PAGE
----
Mike Kropp, life-long banjo player and cherished friend of the banjo and bluegrass community in the northeastern United States, died yesterday (11/10) in a hospital near his home in Rhode Island. He was 70 years old, and had been suffering from pancreatic cancer.
It was actually pneumonia that took Mike, after having become imunocompromised from chemotherapy treatments. His bandmates in The KroppDusters report him being in good spirits at an October 29 rehearsal, but Mike described feeling exhausted the next day, and was admitted to the hospital on November 2. He never made it home again.
Born in New York, where he learned to play banjo and took part in the folk music scene in the 1960s, Mike eventually settled in rural Rhode Island with his wife Janet and their beloved dogs. He worked in the music business his whole life, starting out with Columbia Records in the late 1960s. There he collaborated on projects with John Hammond, José Feliciano, and Carole King.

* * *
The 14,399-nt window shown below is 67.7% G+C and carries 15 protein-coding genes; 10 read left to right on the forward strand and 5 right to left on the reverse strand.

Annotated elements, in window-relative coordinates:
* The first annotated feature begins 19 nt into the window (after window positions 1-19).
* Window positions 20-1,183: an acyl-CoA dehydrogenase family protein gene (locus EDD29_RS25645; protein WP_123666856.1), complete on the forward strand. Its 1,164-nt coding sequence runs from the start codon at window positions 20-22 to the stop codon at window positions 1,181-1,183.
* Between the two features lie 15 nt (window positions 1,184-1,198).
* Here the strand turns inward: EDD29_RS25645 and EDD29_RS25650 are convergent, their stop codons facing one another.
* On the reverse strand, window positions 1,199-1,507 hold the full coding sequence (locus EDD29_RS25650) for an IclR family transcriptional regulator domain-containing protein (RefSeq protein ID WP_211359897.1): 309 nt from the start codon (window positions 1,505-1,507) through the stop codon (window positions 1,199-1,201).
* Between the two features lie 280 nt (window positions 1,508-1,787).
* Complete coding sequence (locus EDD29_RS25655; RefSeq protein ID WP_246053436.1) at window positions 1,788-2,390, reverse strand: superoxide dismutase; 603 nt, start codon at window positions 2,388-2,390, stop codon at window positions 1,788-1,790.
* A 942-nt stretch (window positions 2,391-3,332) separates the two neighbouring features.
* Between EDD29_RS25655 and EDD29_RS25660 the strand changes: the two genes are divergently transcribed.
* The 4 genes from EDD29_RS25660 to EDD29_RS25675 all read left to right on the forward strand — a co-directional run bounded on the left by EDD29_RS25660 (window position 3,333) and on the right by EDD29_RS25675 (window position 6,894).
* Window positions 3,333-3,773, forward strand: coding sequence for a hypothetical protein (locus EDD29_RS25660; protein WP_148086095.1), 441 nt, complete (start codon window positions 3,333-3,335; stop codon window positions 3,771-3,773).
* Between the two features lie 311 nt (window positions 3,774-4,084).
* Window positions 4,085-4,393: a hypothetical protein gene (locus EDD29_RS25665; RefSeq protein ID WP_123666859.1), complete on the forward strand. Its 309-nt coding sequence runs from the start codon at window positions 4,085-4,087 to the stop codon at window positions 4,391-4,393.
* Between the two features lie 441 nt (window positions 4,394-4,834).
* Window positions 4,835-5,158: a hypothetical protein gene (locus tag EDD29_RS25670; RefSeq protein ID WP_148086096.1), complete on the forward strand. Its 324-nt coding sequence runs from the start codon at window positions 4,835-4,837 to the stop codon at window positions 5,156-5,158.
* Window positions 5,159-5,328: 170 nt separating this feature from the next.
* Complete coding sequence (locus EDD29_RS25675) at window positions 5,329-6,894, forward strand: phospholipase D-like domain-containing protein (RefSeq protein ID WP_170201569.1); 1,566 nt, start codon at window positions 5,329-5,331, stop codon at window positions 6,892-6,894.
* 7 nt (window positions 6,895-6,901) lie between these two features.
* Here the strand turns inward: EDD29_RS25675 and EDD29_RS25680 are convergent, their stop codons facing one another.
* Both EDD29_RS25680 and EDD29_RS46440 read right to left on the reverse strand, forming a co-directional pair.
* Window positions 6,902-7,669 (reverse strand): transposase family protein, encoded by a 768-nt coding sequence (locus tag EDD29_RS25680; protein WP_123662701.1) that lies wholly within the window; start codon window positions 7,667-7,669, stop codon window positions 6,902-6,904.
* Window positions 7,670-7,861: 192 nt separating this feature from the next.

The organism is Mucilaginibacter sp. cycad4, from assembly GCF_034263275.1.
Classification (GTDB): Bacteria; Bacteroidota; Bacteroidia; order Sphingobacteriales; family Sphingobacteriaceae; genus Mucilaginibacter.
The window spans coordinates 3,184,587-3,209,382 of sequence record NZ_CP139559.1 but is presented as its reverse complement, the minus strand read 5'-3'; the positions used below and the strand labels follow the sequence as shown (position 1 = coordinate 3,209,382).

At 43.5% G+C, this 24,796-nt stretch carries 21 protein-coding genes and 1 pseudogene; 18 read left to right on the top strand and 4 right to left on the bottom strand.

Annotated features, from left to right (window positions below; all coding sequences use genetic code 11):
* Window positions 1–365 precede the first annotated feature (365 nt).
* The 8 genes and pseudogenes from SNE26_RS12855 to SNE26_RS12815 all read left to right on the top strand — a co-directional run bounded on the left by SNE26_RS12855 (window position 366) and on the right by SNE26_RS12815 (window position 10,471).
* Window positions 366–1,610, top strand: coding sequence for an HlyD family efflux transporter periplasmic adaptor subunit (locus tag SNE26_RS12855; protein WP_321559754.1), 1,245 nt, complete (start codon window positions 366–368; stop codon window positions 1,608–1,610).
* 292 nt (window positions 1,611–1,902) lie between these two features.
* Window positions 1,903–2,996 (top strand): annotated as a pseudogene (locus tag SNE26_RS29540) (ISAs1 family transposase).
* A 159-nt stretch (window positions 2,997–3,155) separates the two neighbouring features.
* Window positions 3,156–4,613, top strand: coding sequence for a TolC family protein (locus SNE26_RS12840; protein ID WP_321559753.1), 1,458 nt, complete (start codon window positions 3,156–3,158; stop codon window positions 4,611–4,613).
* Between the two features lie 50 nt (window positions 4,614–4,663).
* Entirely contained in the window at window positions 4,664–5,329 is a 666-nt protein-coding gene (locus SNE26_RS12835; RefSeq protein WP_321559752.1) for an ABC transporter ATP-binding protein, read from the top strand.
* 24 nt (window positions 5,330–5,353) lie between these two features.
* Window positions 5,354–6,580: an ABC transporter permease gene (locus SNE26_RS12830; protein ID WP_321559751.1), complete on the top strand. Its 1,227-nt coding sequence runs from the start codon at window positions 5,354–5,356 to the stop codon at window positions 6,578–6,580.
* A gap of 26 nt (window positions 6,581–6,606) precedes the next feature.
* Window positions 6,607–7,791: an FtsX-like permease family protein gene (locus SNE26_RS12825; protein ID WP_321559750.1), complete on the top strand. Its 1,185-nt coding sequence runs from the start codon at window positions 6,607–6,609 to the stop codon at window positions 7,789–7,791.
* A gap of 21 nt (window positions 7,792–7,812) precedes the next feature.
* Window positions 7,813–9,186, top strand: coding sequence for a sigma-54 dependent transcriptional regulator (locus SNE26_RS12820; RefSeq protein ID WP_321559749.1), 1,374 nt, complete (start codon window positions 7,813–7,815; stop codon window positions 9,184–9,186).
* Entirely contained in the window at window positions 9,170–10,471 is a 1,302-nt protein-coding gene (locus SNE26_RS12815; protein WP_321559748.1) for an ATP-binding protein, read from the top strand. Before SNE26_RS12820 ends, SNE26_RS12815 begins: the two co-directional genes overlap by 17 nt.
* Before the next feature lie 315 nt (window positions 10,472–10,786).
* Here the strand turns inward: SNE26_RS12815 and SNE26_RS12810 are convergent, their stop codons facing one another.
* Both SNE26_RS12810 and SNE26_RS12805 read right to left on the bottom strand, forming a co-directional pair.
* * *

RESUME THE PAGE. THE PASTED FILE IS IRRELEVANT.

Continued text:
Mike was boyhood friends with Don McLean, whose 1971 release, American Pie, dominated radio play in English-speaking countries that year. The two played banjo together as young men, and after they were reunited some years later when Mike was performing with Northern Lights, Kropp played banjo on Don’s You’ve Got to Share: Songs for Children album in 2003.
Mike had his own music store in Connecticut, before embarking on a career as an independent manufacturer’s rep, calling on music retailers in New England for Fishman, Remo, Hughes & Kettner, Modulus basses, and NS Design. Though not officially representing anyone, he regularly served as an intermediary between US banjo builders and Asian manufacturers, and was a liaison between them and the Remo company.
He was also a serious performer on the banjo, and a teacher of some note. He worked with Northern Lights for 17 years, assuming the banjo chair after it was vacated by Alison Brown, and was their longest serving member outside of Bill Henry and Taylor Armording. They were at the forefront of progressive bluegrass in the 1980s and recorded several albums for Flying Fish and Revonah Records.
After leaving that group, he helped found The Pegheads and his current passion, The KroppDusters, which included two different banjo players.
Last year, Mike took over management of Banjo and Mandolin Camps North, which had been operating in Massachusetts this past 15 years. His wife will continue to run the camp in his absence.
He leaves behind a multitude of friends and admirers from all of his various efforts in the music business.
R.I.P., Mike Kropp.